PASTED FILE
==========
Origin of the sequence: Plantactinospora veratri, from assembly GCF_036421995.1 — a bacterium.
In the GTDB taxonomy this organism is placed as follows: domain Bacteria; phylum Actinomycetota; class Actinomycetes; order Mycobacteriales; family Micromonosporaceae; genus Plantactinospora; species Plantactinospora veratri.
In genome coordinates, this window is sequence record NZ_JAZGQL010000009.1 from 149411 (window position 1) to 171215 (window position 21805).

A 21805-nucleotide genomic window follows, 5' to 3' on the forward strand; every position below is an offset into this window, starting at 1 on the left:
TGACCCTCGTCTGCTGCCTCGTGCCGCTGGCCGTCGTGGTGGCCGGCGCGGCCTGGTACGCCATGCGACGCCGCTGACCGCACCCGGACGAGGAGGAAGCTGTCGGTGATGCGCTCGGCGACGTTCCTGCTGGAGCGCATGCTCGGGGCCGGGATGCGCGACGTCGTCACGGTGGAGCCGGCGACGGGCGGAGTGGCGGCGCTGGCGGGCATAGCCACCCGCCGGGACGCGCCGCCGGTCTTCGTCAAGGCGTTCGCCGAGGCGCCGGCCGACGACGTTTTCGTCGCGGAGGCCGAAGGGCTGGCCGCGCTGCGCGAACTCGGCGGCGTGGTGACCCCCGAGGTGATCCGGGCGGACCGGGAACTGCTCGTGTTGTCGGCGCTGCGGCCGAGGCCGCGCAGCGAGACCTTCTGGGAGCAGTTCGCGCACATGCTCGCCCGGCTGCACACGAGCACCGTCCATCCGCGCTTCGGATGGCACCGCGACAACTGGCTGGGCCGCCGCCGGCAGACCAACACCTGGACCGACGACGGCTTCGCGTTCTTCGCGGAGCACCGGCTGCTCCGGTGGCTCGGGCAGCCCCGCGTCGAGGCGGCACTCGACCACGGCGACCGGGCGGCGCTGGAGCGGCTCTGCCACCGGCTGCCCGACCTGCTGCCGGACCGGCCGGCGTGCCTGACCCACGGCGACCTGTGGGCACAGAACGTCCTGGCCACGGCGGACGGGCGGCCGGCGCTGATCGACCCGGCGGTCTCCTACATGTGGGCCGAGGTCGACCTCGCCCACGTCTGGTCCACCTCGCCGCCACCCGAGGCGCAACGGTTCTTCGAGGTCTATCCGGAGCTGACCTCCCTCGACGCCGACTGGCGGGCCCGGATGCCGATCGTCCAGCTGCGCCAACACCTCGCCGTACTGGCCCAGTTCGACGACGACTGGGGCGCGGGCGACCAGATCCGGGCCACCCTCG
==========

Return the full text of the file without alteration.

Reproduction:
Origin of the sequence: Plantactinospora veratri, from assembly GCF_036421995.1 — a bacterium.
In the GTDB taxonomy this organism is placed as follows: domain Bacteria; phylum Actinomycetota; class Actinomycetes; order Mycobacteriales; family Micromonosporaceae; genus Plantactinospora; species Plantactinospora veratri.
In genome coordinates, this window is sequence record NZ_JAZGQL010000009.1 from 149411 (window position 1) to 171215 (window position 21805).

A 21805-nucleotide genomic window follows, 5' to 3' on the forward strand; every position below is an offset into this window, starting at 1 on the left:
TGACCCTCGTCTGCTGCCTCGTGCCGCTGGCCGTCGTGGTGGCCGGCGCGGCCTGGTACGCCATGCGACGCCGCTGACCGCACCCGGACGAGGAGGAAGCTGTCGGTGATGCGCTCGGCGACGTTCCTGCTGGAGCGCATGCTCGGGGCCGGGATGCGCGACGTCGTCACGGTGGAGCCGGCGACGGGCGGAGTGGCGGCGCTGGCGGGCATAGCCACCCGCCGGGACGCGCCGCCGGTCTTCGTCAAGGCGTTCGCCGAGGCGCCGGCCGACGACGTTTTCGTCGCGGAGGCCGAAGGGCTGGCCGCGCTGCGCGAACTCGGCGGCGTGGTGACCCCCGAGGTGATCCGGGCGGACCGGGAACTGCTCGTGTTGTCGGCGCTGCGGCCGAGGCCGCGCAGCGAGACCTTCTGGGAGCAGTTCGCGCACATGCTCGCCCGGCTGCACACGAGCACCGTCCATCCGCGCTTCGGATGGCACCGCGACAACTGGCTGGGCCGCCGCCGGCAGACCAACACCTGGACCGACGACGGCTTCGCGTTCTTCGCGGAGCACCGGCTGCTCCGGTGGCTCGGGCAGCCCCGCGTCGAGGCGGCACTCGACCACGGCGACCGGGCGGCGCTGGAGCGGCTCTGCCACCGGCTGCCCGACCTGCTGCCGGACCGGCCGGCGTGCCTGACCCACGGCGACCTGTGGGCACAGAACGTCCTGGCCACGGCGGACGGGCGGCCGGCGCTGATCGACCCGGCGGTCTCCTACATGTGGGCCGAGGTCGACCTCGCCCACGTCTGGTCCACCTCGCCGCCACCCGAGGCGCAACGGTTCTTCGAGGTCTATCCGGAGCTGACCTCCCTCGACGCCGACTGGCGGGCCCGGATGCCGATCGTCCAGCTGCGCCAACACCTCGCCGTACTGGCCCAGTTCGACGACGACTGGGGCGCGGGCGACCAGATCCGGGCCACCCTCG